Discarding classics and courtship, Tycho Brahe's kid sister was his equal in most other matters - The Post

Discarding classics and courtship, Tycho Brahe’s kid sister was his equal in most other matters

We might be in the dark about Renaissance astronomer Tycho Brahe’s wife, but we know plenty about the other woman in his life, his soulmate sibling Sophie

Born into one of the richest families of the time, and destined to live her life under the shadow of her famous older brother, Sofie Brahe was nevertheless a gifted scientist in her own right (photo: Illustreret Dansk Litteraturhistorie)
October 12th, 2016 8:03 pm| by Jane Graham

Sophie Brahe was not just the little sister of pioneering astronomer Tycho Brahe, she was a gifted scientist in her own right. She might not have been very good at Latin, and she was certainly bad at choosing her men, but these were about the only subjects she had difficulty with.

Sophie Brahe was perhaps the only woman of the Renaissance to be proficient in astronomy, astrology, mathematics, chemistry, medicine, genealogy, botany, literature and German. This was even more impressive considering she was entirely home-schooled, as university was still a closed area for women.

Soul mates in science
For some reason there is some uncertainty about Sophie’s date of birth, which was either 22 September 1556 or 24 August 1559 – both dates fit the astrological chart big brother Tycho drew up for her. This makes her at least ten years his junior in a family of ten children; she was not Tycho’s only sister, but she was far and away his favourite. Sophie and Tycho became soulmates in their pursuit of science, two kindred minds in a family who never really understood them.

Born into one of the richest families in Denmark at the time, the eligible Sophie married young, in 1579, to a nobleman much older than herself, Otto Thott. Thott owned Eriksholm Manor in Scania, now part of Sweden but in those days still under Danish rule. They had one son, Tage – who was to be Sophie’s only child. A year later, in 1588, Thott died, leaving Sophie as a widow before her 30th birthday.

Though Sophie continued to manage Eriksholm on behalf of her son until he came of age, much of her time was spent on Tycho’s island of Hven, between Denmark and Sweden, where he kept his observatory, Uranienborg. Here she was looked upon and respected as a fellow scientist, and in the strange hybrid of science and classical mythology that coloured Renaissance academia, she called herself ‘Urania’ – the muse of astronomy – to big brother Tycho’s ‘Apollo’.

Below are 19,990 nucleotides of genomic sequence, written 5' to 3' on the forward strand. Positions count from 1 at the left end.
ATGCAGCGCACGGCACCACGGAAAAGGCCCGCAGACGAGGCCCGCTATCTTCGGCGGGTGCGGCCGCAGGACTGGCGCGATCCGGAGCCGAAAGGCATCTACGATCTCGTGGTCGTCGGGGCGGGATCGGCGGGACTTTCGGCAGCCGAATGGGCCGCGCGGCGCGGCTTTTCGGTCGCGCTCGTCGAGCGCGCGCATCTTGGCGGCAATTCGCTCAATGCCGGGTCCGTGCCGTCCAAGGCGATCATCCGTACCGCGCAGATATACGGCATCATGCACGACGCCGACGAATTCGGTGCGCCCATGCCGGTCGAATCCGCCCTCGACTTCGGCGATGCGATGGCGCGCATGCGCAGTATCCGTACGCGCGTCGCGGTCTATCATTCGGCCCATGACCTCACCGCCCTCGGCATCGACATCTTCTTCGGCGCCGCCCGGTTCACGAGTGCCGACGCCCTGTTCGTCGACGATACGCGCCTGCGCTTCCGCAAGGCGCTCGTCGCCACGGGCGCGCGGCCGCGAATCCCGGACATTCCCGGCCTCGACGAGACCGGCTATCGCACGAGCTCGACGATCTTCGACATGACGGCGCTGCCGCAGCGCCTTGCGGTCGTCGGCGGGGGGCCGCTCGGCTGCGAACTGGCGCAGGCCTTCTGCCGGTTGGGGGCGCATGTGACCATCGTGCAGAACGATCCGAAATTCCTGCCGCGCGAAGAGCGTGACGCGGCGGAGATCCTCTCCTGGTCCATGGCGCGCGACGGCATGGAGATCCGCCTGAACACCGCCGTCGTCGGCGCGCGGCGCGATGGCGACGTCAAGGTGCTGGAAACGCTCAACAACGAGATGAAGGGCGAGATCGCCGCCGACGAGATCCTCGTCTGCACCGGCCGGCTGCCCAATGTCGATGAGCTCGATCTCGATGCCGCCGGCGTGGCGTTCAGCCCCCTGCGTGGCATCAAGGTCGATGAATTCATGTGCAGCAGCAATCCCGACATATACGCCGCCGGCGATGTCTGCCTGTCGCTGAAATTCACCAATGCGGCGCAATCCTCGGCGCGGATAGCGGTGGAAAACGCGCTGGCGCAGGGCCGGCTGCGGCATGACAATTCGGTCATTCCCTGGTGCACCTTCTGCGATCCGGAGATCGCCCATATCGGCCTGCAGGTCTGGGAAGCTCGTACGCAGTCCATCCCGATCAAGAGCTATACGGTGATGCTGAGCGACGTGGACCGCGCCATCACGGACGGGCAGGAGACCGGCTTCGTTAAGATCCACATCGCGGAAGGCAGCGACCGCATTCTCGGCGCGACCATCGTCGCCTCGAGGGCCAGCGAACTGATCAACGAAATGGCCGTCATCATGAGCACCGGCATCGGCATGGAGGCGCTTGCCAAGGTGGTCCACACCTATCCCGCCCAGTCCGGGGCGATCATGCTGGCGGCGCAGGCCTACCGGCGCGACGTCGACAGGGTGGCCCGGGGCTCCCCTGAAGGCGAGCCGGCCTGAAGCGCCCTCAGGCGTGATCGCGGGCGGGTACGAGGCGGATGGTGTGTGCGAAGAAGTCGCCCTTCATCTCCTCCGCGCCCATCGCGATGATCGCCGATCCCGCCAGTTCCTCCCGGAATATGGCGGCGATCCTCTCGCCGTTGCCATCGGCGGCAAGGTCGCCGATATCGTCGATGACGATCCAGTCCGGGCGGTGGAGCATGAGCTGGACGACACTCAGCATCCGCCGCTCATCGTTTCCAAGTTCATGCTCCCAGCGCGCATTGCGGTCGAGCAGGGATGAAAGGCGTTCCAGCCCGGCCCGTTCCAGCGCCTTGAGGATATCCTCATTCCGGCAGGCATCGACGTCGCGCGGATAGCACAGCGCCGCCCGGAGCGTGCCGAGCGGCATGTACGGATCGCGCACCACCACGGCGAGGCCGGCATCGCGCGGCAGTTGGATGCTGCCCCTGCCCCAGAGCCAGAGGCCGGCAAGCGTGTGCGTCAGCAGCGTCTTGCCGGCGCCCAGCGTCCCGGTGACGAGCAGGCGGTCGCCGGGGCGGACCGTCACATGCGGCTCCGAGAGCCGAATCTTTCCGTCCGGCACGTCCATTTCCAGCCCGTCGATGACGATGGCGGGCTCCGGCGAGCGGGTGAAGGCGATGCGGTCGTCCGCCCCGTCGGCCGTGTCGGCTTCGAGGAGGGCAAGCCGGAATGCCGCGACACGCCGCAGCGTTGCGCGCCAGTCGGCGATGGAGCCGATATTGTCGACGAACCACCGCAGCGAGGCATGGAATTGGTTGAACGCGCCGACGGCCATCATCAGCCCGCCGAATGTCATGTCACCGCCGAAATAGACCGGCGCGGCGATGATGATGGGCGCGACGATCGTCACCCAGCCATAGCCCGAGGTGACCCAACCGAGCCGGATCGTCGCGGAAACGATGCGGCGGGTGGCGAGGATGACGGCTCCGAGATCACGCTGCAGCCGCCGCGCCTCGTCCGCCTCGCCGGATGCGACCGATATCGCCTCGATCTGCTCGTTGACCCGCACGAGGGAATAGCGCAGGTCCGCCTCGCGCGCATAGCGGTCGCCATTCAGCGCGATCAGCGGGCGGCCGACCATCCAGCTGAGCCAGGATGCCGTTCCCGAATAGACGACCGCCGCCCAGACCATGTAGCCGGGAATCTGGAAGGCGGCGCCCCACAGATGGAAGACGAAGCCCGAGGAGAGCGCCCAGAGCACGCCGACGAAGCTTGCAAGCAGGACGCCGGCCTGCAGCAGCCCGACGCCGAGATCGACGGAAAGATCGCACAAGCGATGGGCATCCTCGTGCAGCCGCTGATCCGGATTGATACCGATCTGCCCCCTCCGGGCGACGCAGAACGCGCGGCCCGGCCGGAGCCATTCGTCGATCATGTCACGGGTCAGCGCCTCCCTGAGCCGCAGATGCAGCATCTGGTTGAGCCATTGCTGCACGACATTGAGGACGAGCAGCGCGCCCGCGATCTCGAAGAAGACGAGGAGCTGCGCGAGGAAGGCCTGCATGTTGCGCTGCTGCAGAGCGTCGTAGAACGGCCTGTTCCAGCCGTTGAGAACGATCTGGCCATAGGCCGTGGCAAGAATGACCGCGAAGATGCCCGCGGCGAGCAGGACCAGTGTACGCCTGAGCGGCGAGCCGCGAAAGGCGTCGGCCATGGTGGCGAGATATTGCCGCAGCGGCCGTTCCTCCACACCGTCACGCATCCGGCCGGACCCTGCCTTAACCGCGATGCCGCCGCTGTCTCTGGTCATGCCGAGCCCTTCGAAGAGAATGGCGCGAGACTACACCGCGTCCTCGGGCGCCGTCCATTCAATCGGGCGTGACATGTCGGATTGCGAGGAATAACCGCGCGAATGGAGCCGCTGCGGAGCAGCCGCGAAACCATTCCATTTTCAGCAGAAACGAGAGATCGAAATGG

Sophie’s bad choice
With the help of her brother, Sophie got a chance she would probably never have had otherwise: to be taken seriously as a scientist. In return, it is believed that Sophie helped him out socially, performing many of the social duties that his wife, who as a commoner was not recognised among gentlemanly circles, was unable to fulfil.

It was on one of her frequent visits to Hven that Sophie met Erik Lange, a gentleman of good stock who had lost much of that high standing due to his obsession with alchemy. To this end he had invested so much money that two years after Sophie and he began their courtship, in 1592, he had to flee his debtors and his country.

Although Sophie had met Lange at her brother’s abode, Tycho was completely against the match, but his sister was in love, and no-one’s good advice was going to stand in her way. Seven years after he left, Sophie, alone and unstoppable, went to Germany to find Lange. After much searching she found him and they were married in 1602 in Eckernforde, Germany. The pair lived in such a state of poverty that she could not afford a pair of stockings for their wedding, she revealed to her sister Margrethe in a letter, and the groom’s clothes had to be pawned shortly afterwards.

A star in the garden
Lange continued in his futile attempts to make gold, trapping the couple in poverty for their entire marriage. It was perhaps a relief to Sophie when he died in 1613, leaving her a widow a second time, and not a penniless one. She duly returned to Denmark where her son still ran the estate at Eriksholm.

The garden at Eriksholm was famous not only for its flowers – many of which were new varieties to Scandinavia introduced by Sophie herself – but also for the medicinal herbs she cultivated, prescribing them to family members as well as to the local villagers.

At a time when most wealthy women contented themselves with mapping out family trees or learning to paint portraits, Sophie Brahe transcended gender with a knowledge of science on a par with big brother Tycho’s. She was hampered by two things: her ignorance of Latin, which Tycho saw as her main obstacle in being taken seriously by scholars, and her choice of husband, which left her poor and depressed while her brother was rich and famous.

Outliving both her brother and two husbands, Sophie Brahe died in Helsingør in 1643.